Google intends to launch its Google Play Store smartphone app in China next year, according to some who are familiar with the matter. It is intended to create a Google Play app specifically designed for China, and not connected with the overseas version of the Google Play App.
For this to be a viable option, Google should comply with Chinese laws on filtering content that might be viewed as sensitive by the ruling Communist party, and the company has to store the app data within the country.
Five years ago Google pulled out its services out of China due to the current Communist Party’s censorship within the search results and it has maintained a very limited presence in one of the worlds largest smartphone markets. Most of it services, including Play were rendered borderline inaccessible.
Within their new approach to the Chinese market, Google wants to use a successful app store as a launch pad to get their other products and services into the country. It has been no secret that Google’s Chief executive intended to get back to China and Google Play will be its first foray. Anyway there are no information about the next product from Google that will hit the Chinese market. But critics say Google has lost basically all ground in most of its major services, especially search and video streaming, to Chinese players.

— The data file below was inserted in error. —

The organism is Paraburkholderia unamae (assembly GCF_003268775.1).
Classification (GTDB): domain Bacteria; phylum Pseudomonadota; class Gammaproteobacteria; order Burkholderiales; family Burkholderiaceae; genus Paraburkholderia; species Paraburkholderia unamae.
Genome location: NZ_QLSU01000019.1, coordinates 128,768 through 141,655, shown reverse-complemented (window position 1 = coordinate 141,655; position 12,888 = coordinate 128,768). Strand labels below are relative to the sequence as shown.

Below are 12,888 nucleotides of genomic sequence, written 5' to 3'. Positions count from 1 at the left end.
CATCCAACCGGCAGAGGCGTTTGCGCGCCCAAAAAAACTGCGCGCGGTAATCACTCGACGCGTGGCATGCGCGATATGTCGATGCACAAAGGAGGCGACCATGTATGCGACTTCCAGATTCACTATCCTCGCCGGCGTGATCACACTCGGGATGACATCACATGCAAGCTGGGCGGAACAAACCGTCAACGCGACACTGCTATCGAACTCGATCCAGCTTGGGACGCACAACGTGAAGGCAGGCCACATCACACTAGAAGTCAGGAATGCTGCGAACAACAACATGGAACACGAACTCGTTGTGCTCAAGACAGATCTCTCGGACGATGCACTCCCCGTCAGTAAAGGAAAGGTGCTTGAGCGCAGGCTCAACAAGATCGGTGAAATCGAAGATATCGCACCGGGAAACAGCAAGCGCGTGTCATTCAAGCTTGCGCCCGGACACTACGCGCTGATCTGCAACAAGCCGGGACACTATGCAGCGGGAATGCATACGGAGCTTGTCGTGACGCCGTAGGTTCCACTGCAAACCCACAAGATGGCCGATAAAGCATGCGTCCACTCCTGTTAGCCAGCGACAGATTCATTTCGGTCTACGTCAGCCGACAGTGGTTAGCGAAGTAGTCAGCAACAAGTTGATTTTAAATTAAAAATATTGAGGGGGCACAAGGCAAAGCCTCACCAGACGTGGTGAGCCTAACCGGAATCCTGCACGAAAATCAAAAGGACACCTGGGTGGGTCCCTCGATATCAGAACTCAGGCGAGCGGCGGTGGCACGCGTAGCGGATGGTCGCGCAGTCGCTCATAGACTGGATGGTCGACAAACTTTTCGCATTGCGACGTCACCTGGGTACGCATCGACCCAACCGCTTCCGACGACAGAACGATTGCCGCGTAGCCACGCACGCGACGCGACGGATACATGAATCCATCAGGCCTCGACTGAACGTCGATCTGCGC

Opinions about Google’s intentions vary, some say that for Google, having a product in China would be a symbolic gesture to show that the company values the market, while others appreciate that Google Play would be a really good product for that because it’s not very sensitive.”
Google can’t ignore the Chinese market anymore. Apple Inc complies with local laws and made $58.7 billion last in the year ended Sept. 26 in Greater China, which includes the mainland, Hong Kong and Taiwan, making it its second-biggest market. Google said, last month, it would take a minority stake in Beijing-based artificial intelligence firm Mobvoi as part of a $75 million fundraising round, as the U.S. search giant tries to rebuild its presence in China.
Because services like its search, e-mail and mapping are blocked in China, the U.S. firm is trying to cement partnerships with domestic providers like Mobvoi, which offers technology similar to Apple’s Siri and Google’s own version.